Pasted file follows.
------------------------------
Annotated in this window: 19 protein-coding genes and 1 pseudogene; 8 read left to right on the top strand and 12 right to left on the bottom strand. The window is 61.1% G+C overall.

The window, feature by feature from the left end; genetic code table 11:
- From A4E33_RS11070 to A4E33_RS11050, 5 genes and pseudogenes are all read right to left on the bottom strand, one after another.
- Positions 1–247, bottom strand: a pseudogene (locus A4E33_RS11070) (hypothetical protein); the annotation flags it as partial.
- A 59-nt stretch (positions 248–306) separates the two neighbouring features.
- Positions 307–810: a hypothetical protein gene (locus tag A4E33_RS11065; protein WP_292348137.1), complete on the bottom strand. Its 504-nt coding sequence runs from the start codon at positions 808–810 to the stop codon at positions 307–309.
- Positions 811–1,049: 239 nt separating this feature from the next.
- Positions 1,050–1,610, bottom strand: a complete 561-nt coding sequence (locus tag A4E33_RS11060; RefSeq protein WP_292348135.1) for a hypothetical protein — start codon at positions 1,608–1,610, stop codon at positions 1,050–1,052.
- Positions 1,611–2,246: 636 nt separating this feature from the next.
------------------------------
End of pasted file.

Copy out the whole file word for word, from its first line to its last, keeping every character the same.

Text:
Annotated in this window: 19 protein-coding genes and 1 pseudogene; 8 read left to right on the top strand and 12 right to left on the bottom strand. The window is 61.1% G+C overall.

The window, feature by feature from the left end; genetic code table 11:
- From A4E33_RS11070 to A4E33_RS11050, 5 genes and pseudogenes are all read right to left on the bottom strand, one after another.
- Positions 1–247, bottom strand: a pseudogene (locus A4E33_RS11070) (hypothetical protein); the annotation flags it as partial.
- A 59-nt stretch (positions 248–306) separates the two neighbouring features.
- Positions 307–810: a hypothetical protein gene (locus tag A4E33_RS11065; protein WP_292348137.1), complete on the bottom strand. Its 504-nt coding sequence runs from the start codon at positions 808–810 to the stop codon at positions 307–309.
- Positions 811–1,049: 239 nt separating this feature from the next.
- Positions 1,050–1,610, bottom strand: a complete 561-nt coding sequence (locus tag A4E33_RS11060; RefSeq protein WP_292348135.1) for a hypothetical protein — start codon at positions 1,608–1,610, stop codon at positions 1,050–1,052.
- Positions 1,611–2,246: 636 nt separating this feature from the next.